At a time when cities across India are vying for the ‘smart’ tag, many have failed to implement key municipal reforms to ensure transparency and improve service delivery among residents. This was revealed in a report card of 500 cities selected under the Atal Mission for Rejuvenation and Urban Transformation (AMRUT), the central government’s urban upgrade scheme.

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Of the 36 states and union territories, only 16 – comprising 330 ULBs – got the 10% incentive in 2016-17. Union urban development minister M Venkaiah Naidu gave away awards to these states on June 23, the second anniversary of the scheme.

Of the 330 ULBs, only 40 – concentrated in Andhra Pradesh, Chhattisgarh, Jharkhand, Madhya Pradesh and Odisha – have rolled out a majority of the 11 reforms so far. Implementation in the remaining 290 ULBs has been patchy, at best.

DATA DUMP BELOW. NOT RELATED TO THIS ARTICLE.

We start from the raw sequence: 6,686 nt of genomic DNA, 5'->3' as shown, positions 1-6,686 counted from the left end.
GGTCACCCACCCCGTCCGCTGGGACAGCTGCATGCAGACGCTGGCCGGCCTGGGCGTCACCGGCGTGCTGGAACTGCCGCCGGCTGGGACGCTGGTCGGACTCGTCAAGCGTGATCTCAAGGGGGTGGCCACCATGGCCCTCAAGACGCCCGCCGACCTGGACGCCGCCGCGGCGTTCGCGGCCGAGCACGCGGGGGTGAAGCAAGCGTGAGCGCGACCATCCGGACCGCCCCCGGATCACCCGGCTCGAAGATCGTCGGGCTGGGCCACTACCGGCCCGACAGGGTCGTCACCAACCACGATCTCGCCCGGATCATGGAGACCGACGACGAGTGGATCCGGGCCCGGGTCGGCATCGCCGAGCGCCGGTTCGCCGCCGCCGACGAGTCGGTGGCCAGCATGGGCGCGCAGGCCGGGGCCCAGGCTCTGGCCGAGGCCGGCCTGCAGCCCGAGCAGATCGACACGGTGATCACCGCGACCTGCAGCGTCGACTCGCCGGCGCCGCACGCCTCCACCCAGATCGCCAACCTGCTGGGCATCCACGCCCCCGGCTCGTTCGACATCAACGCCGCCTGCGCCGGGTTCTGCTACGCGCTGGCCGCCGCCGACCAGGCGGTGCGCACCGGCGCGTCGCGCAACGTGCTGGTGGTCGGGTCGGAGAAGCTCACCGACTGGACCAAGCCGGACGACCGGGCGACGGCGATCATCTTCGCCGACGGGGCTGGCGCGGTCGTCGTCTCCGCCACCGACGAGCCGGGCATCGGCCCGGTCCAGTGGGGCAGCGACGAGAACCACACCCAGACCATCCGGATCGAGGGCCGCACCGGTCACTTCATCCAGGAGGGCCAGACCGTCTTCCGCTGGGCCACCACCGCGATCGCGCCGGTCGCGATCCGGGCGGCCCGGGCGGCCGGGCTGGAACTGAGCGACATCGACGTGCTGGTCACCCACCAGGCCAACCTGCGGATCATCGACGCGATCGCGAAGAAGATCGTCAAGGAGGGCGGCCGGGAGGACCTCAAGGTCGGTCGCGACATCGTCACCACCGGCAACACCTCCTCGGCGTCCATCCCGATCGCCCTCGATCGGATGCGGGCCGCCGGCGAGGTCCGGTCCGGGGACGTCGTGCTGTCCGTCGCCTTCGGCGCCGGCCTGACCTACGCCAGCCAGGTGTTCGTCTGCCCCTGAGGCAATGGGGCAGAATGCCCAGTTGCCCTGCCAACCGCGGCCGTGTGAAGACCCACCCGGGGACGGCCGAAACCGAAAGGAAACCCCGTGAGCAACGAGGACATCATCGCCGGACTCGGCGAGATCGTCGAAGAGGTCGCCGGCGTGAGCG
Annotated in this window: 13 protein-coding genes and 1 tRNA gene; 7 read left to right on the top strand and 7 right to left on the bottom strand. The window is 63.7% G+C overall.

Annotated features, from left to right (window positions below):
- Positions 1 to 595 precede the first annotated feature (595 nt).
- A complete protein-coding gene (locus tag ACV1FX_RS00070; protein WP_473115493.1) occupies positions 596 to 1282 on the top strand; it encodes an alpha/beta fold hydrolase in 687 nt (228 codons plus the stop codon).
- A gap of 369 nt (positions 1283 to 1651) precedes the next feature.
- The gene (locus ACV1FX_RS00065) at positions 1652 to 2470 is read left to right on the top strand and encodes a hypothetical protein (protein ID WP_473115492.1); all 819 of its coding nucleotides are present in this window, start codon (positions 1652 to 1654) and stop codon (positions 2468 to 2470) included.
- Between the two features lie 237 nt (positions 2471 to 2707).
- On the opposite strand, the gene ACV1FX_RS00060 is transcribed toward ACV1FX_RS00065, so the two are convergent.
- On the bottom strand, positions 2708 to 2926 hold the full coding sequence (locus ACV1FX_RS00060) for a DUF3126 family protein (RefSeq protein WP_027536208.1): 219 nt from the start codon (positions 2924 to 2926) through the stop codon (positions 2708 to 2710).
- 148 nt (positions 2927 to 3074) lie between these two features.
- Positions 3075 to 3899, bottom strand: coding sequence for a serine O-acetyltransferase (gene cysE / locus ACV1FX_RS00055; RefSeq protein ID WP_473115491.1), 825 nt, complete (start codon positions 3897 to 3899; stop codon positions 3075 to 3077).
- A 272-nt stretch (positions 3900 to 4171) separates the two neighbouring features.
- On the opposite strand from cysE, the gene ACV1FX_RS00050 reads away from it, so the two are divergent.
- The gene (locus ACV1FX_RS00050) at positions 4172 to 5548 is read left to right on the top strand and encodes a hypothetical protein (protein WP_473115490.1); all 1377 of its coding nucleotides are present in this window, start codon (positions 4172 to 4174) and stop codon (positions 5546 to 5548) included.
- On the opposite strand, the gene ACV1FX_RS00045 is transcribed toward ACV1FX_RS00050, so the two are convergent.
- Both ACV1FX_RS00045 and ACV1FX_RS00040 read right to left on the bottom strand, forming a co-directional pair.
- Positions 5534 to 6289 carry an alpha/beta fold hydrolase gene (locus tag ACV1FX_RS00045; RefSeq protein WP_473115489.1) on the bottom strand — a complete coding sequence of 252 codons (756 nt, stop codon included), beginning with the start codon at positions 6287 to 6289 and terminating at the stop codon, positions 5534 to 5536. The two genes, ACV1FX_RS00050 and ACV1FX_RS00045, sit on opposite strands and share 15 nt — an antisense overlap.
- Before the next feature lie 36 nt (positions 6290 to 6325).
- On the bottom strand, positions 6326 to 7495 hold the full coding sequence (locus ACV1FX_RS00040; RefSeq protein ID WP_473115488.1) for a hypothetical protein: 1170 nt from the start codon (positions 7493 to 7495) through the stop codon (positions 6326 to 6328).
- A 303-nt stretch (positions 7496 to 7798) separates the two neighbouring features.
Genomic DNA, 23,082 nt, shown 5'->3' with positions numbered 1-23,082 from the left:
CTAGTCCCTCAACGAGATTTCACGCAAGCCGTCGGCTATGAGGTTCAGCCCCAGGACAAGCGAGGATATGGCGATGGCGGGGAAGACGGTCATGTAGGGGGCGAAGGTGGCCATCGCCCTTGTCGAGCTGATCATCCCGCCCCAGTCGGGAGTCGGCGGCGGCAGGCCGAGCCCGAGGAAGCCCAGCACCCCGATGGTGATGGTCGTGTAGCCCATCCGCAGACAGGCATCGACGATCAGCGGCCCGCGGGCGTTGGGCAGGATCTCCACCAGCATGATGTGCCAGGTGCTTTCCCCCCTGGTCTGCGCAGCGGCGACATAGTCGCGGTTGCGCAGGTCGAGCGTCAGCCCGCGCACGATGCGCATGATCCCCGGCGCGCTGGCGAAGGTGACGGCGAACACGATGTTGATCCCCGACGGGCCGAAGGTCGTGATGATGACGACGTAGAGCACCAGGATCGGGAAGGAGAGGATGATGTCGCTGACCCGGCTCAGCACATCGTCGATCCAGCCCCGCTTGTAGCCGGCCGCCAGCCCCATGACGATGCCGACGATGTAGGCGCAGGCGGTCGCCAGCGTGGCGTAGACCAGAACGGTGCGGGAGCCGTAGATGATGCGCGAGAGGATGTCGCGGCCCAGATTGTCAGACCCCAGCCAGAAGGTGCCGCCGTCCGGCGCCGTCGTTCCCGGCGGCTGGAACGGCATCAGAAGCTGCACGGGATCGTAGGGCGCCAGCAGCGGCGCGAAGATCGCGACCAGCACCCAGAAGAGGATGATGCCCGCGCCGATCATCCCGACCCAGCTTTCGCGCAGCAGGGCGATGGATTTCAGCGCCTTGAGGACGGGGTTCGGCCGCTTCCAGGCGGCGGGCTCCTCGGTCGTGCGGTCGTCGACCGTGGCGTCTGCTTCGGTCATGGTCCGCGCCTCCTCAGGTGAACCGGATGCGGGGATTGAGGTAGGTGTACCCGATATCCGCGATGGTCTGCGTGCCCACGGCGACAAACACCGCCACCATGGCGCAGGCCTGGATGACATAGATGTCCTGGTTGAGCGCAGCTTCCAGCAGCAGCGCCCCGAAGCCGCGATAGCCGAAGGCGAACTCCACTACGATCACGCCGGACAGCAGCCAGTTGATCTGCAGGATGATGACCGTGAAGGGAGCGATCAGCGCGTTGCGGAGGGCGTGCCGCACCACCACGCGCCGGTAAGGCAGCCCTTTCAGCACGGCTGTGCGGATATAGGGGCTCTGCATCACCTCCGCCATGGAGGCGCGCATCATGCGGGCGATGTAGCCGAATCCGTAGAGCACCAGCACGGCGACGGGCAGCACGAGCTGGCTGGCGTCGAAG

For instance, of the 61 municipalities in Uttar Pradesh, only one has adopted most of the reforms.

The reforms include bringing a host of municipal services such as payment of property tax and issuance of death/ birth certificates online; creating a dedicated municipal cadre; and introducing double-entry accounting for municipal finances. Eight states – Bihar, Haryana, Himachal Pradesh, Assam, Arunachal Pradesh, Jammu and Kashmir, Meghalaya and Tripura – have done a poor job at implementing them, becoming ineligible for the 10% incentive.